Well, at least that was the case in Taiwan. The news certainly had enough snapshots of congested north-bound highways back up to Taipei!
I didn’t manage to get back to Nanjing until almost 9pm yesterday, but the stunning lack of cars meant I could commandeer the street for the easier transportation of my luggage. I think I should learn how to travel light! After getting back to the Center this morning, I made a grocery run to Suguo and found the streets much the same in the daytime:
A street normally teeming with people and bikes...
...all is quiet for the Chinese New Year.
The bright red paper scraps left over by nocturnal fire-cracker festivities are the only pieces of evidence that Nanjing is still the throes of New Year’s celebrations. Otherwise, it would appear that the city has decided to take an extended winter nap. But, I think I’ll characterize the lack of life on the streets as being “eerie”. China is a country of 1.3 billion souls. Stillness and quiet is unheard of as part of its urban landscape!
I’m officially another year older according to Chinese tradition. Wow…time flies!
Living in China gives you a new perspective on pollution. Now, I’ve never been to Beijing, but Nanjing’s air quality apparently gets torpedoed in November because all the farmers in the province burn their fields. The last couple of nights have been awful since the farmers only burn at night. (Supposedly…) Take a look:
Taken last night (11-07-2009)
Taken tonight...see all that foggy stuff? That's pollution!
It’s scary really. The doctor from the SOS clinic in Nanjing explained to us that the two most dangerous things you can do in China is: 1) Cross the street and 2) Breath the air.
Since I’m with the M.A. program at the Hopkins Nanjing Center, I need to apply for a two year resident permit instead of the regular one year one. This means, I have the added burden of having to turn in a “Foreigner Medical Exam” form. Having anticipated this step for the better part of two months, I had one filled out when I went for my physical back in June. Unfortunately, Chinese regulations did not agree with my doctor’s opinion that I did not need to take a chest x-ray or ECG.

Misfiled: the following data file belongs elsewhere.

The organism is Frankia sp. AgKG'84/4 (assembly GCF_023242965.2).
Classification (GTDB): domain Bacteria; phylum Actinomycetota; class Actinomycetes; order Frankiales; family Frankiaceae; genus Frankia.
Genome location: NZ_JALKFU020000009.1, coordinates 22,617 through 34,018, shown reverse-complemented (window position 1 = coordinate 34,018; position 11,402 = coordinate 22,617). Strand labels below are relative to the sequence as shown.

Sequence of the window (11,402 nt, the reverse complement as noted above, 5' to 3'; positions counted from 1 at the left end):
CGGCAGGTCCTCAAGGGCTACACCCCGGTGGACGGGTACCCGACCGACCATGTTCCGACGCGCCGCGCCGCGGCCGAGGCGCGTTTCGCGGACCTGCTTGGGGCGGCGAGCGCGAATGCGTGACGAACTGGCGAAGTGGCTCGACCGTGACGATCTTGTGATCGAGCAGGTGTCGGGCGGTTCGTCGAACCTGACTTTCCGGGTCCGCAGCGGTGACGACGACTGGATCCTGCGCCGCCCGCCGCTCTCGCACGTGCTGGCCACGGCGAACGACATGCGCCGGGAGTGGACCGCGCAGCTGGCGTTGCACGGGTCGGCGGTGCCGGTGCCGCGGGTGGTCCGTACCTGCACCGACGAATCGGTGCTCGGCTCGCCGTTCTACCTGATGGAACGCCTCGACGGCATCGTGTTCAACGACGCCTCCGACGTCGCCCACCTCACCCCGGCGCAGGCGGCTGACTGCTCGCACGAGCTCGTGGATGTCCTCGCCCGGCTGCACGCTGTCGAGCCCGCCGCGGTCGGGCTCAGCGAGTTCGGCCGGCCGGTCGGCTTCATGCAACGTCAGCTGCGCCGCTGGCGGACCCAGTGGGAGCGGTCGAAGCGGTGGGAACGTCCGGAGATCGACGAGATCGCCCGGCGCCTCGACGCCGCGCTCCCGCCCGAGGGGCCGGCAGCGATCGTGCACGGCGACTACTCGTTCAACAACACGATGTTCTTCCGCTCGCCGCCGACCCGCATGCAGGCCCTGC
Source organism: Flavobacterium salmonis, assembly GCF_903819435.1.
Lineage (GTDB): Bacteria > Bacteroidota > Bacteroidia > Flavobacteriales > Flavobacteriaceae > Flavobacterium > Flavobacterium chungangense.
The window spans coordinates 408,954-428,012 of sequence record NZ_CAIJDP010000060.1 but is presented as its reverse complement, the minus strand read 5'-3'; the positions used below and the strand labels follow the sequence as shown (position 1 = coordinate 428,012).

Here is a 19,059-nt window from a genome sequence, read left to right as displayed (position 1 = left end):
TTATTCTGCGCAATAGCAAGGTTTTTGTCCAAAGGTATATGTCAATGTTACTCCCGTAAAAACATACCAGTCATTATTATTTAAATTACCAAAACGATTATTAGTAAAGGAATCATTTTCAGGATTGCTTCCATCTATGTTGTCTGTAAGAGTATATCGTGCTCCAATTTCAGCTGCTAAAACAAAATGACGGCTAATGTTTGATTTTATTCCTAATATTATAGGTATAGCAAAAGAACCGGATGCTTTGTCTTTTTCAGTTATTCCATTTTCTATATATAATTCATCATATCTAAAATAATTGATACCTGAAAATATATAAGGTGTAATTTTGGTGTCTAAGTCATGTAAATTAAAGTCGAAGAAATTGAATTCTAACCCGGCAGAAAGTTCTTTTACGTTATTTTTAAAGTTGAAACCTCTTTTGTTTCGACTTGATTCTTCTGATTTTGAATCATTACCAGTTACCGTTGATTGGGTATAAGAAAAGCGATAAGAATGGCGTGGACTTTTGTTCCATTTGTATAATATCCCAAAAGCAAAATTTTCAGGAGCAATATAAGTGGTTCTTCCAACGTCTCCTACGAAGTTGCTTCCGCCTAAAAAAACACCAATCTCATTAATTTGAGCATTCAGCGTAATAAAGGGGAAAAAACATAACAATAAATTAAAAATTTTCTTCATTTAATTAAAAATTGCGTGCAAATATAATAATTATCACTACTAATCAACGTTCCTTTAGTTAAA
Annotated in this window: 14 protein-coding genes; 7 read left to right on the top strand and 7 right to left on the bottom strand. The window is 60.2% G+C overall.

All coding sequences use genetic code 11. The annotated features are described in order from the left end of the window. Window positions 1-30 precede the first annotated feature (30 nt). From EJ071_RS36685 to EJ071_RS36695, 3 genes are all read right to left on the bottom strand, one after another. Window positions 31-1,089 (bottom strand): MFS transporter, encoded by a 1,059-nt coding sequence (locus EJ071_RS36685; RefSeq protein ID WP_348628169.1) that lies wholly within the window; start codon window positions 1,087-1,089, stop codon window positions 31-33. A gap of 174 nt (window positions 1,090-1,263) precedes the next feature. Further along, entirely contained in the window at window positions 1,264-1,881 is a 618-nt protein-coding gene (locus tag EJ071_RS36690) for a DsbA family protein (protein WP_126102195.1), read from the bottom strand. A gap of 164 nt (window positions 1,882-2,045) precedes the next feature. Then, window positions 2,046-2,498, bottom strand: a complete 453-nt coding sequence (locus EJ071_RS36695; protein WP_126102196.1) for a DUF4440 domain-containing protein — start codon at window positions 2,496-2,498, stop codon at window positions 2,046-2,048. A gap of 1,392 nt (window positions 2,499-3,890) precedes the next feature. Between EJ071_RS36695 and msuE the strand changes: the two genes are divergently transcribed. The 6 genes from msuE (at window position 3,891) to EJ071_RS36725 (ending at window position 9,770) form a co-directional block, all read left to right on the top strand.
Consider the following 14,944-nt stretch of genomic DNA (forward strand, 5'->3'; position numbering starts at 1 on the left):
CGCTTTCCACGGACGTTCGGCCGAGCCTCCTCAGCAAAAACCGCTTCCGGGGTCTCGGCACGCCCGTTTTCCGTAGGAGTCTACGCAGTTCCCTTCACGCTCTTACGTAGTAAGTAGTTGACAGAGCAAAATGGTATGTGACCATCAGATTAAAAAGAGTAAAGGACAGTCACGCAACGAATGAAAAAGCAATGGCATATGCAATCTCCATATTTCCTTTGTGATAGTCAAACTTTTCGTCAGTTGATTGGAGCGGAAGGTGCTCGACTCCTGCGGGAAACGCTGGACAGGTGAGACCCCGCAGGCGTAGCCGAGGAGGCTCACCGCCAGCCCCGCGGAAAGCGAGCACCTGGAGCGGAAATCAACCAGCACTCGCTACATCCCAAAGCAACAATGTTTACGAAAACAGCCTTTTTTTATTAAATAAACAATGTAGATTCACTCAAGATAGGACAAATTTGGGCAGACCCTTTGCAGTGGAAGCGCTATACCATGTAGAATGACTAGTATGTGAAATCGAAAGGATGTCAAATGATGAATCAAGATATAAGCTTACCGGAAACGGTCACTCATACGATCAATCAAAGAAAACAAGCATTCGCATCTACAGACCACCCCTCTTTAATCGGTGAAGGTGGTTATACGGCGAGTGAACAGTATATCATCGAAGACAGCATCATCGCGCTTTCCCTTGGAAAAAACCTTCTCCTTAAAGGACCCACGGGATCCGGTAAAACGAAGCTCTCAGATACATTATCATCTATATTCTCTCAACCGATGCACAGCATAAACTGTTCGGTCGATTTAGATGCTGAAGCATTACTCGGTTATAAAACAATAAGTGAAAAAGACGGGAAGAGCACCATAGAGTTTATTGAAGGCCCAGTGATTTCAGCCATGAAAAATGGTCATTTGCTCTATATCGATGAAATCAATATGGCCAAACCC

"Well...I certainly hope the donuts are yummy!"
Let me explain the process of getting everything looked at and processed at the Nanjing Public Health Bureau. First, one must get on the line for document review. Having done that, you take your paperwork to the line for fee calculation. They take a look at whatever medical work the first reviewer has scheduled you for and charge you for the appropriate amount. With fee established, you move on to the final line and hand over the money. I was scheduled for a chest x-ray and ECG. This all took an insanely long amount of time since the number of applicants exponential exploded as the morning went on.
"Please tell me...what exactly is a aesthetic & plastic hospital?"
For the chest x-ray, I was ushered into a bare room and pushed up against a large x-ray machine whereupon the doctor adjusted the x-ray targeting and promptly stepped out of the room, closing a heavy steel-looking door behind me. For the ECG, the doctor had me lie down and then attached several wired bracelets and plug-like things on me. This all felt very disconcerting as it seemed like I was about to be the recipient of some kind of massive shock. But I have to say, what made each of these procedures so…uncomfortable…feeling was the fact that neither doctor really said anything to me. It left me feeling a little confused about what I needed to do and what would happen to me during each procedure. The one doctor got a little frustrated with me because I didn’t stand correctly the first time he maneuvered me onto the x-ray machine. A second doctor got a little flustered because I tried to walk into her office for a ECG despite her having waved me out before. (I thought she was gesturing to the chairs outside her office. She wasn’t.) In both instances, had the doctors bothered to open their mouths and say something to the extent of “Stand facing the machine” or “Go to the next office over” I would have known immediately what I had to do. While I realize that these doctors probably see thousands of patients in a week’s time and don’t have the time to chat with patients, basic communication and instruction should still be required!
This is how they water plants in Nanjing.